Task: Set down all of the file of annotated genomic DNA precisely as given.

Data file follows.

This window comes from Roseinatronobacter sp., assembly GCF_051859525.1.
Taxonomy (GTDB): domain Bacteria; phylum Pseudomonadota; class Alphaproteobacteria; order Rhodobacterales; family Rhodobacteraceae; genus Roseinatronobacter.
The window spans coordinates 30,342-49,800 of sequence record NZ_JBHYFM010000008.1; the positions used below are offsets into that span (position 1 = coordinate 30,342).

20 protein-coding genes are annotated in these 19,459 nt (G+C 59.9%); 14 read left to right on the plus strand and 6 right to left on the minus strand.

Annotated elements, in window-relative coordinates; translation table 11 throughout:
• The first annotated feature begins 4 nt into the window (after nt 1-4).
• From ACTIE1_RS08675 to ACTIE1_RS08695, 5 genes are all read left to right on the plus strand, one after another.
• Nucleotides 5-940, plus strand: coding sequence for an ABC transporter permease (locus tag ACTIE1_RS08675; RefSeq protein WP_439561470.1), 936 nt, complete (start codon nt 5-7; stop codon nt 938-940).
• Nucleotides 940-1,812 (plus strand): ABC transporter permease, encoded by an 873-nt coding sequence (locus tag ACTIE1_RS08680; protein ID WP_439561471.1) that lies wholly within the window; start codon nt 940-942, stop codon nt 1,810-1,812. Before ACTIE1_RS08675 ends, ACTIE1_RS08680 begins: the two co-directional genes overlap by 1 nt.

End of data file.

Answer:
This window comes from Roseinatronobacter sp., assembly GCF_051859525.1.
Taxonomy (GTDB): domain Bacteria; phylum Pseudomonadota; class Alphaproteobacteria; order Rhodobacterales; family Rhodobacteraceae; genus Roseinatronobacter.
The window spans coordinates 30,342-49,800 of sequence record NZ_JBHYFM010000008.1; the positions used below are offsets into that span (position 1 = coordinate 30,342).

20 protein-coding genes are annotated in these 19,459 nt (G+C 59.9%); 14 read left to right on the plus strand and 6 right to left on the minus strand.

Annotated elements, in window-relative coordinates; translation table 11 throughout:
• The first annotated feature begins 4 nt into the window (after nt 1-4).
• From ACTIE1_RS08675 to ACTIE1_RS08695, 5 genes are all read left to right on the plus strand, one after another.
• Nucleotides 5-940, plus strand: coding sequence for an ABC transporter permease (locus tag ACTIE1_RS08675; RefSeq protein WP_439561470.1), 936 nt, complete (start codon nt 5-7; stop codon nt 938-940).
• Nucleotides 940-1,812 (plus strand): ABC transporter permease, encoded by an 873-nt coding sequence (locus tag ACTIE1_RS08680; protein ID WP_439561471.1) that lies wholly within the window; start codon nt 940-942, stop codon nt 1,810-1,812. Before ACTIE1_RS08675 ends, ACTIE1_RS08680 begins: the two co-directional genes overlap by 1 nt.